Cork WreathDecember 13, 2012 | FILED UNDER: Wreaths
I added one final touch to my Christmas decor this week – a trio of wine cork wreaths hung by a ribbon over the windows next to our tree. Read on for how to make your own cork wreath.
If you’ve been a loyal follower of Design Improvised, you may recognize the big cork wreath in the middle. I made that several years ago and it was one of the first things I blogged about. Well, thanks to my habit of a glass of wine (or two!) a day, my wine cork collection has continued to grow steadily, so I decided it was time to make some more wreaths.
The corks going into these wreaths are a result of 10+ years of collecting them from every bottle we’ve consumed (minus those cheap rubber corks – don’t save those). So if you’re someone like me who has collected corks for years with the plan to use them in some creative way, this is the project for you! Or you can always buy used wine corks.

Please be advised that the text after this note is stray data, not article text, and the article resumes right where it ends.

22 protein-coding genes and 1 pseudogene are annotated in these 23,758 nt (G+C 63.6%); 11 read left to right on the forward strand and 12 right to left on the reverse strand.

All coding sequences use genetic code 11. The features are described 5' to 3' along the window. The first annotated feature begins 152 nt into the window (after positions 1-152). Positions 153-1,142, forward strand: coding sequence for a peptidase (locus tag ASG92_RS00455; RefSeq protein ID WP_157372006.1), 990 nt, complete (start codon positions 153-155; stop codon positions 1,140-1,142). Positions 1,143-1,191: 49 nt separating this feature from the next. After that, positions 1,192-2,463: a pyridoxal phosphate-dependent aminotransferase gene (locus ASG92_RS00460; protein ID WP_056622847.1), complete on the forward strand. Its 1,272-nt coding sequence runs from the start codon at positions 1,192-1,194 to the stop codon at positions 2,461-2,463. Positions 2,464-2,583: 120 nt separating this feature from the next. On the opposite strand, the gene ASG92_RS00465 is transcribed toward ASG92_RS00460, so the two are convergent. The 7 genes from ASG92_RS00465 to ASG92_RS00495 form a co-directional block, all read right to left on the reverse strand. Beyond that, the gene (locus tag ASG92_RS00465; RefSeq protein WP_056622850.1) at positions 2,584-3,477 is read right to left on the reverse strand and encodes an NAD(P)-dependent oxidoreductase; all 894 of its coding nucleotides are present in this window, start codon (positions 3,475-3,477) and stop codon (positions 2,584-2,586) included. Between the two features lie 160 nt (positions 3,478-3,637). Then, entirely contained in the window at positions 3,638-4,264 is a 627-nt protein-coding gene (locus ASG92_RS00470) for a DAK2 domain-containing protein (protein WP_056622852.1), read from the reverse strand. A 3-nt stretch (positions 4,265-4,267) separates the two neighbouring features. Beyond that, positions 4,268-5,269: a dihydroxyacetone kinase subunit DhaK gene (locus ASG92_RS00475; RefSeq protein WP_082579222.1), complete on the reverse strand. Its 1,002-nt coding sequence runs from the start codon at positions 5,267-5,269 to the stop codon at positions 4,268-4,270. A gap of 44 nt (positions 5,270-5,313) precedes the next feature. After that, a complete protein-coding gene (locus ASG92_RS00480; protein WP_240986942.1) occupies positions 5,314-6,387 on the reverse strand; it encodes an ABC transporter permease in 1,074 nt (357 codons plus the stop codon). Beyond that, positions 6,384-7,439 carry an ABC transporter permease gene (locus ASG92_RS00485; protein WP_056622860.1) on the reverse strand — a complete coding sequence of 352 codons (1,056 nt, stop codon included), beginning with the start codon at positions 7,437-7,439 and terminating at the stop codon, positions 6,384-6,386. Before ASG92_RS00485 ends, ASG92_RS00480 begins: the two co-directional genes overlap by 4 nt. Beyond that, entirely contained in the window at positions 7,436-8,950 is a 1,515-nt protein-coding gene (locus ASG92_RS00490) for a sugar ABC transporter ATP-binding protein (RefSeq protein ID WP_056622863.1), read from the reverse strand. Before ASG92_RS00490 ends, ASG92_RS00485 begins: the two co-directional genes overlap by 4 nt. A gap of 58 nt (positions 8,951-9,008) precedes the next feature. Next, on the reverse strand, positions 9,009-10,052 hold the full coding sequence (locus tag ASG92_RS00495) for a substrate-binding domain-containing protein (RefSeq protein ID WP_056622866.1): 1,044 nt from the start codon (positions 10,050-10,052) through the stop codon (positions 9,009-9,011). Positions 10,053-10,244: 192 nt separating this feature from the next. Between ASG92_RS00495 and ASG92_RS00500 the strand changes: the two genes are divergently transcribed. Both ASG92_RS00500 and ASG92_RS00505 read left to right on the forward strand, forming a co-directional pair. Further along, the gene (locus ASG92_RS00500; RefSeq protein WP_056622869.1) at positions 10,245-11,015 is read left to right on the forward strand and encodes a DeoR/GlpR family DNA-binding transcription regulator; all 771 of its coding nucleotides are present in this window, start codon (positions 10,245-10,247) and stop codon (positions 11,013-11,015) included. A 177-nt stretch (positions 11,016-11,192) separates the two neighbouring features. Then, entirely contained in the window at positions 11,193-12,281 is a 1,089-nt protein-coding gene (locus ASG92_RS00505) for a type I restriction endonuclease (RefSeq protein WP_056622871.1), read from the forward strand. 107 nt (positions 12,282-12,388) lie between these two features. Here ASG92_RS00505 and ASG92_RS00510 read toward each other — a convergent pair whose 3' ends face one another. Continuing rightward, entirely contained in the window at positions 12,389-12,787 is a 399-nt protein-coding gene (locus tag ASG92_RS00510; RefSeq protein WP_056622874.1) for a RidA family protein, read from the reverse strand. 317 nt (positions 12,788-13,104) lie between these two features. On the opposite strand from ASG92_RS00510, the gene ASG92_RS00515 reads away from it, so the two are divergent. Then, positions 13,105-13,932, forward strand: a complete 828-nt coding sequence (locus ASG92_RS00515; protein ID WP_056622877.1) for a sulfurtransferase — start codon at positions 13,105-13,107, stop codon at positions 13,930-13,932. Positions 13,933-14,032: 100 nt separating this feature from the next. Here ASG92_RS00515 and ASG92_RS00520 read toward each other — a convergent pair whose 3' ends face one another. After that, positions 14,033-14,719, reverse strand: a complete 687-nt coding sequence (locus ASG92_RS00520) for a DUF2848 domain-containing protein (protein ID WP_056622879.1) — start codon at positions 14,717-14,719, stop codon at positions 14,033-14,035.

What You’ll Need
- 12″ styrofoam wreath form (start small unless you have 100s of corks!)
- Lots and lots of wine corks
- Hot glue gun
How to Make a Cork Wreath
1. The process really is simple – find the prettiest side of the cork that you want to display (such as the name of the vineyard) and then apply a generous dab of hot glue to the opposite side and adhere to the wreath. Hold the cork in place for a few seconds to help the glue adhere.
2. Keep going around the wreath in a haphazard fashion – you want to angle them differently rather than line them up side by side.
3. Start filling in gaps in the wreath by layering corks on top of others and along the sides. Keep layering until there is very little of the wreath form showing through.
4. I love to write on the wine corks from special occasions – I made sure to save these for the top of the wreath. It makes me smile to remember all those great moments we’ve had over a bottle of wine!
5. And there you have it! String a pretty ribbon through it and hang.
The best part of this wreath? You can use it year round! Just switch up the ribbon and any other embellishments you want to add.
Here’s an another photo of them used during the summer – they look good leaned up against each other too.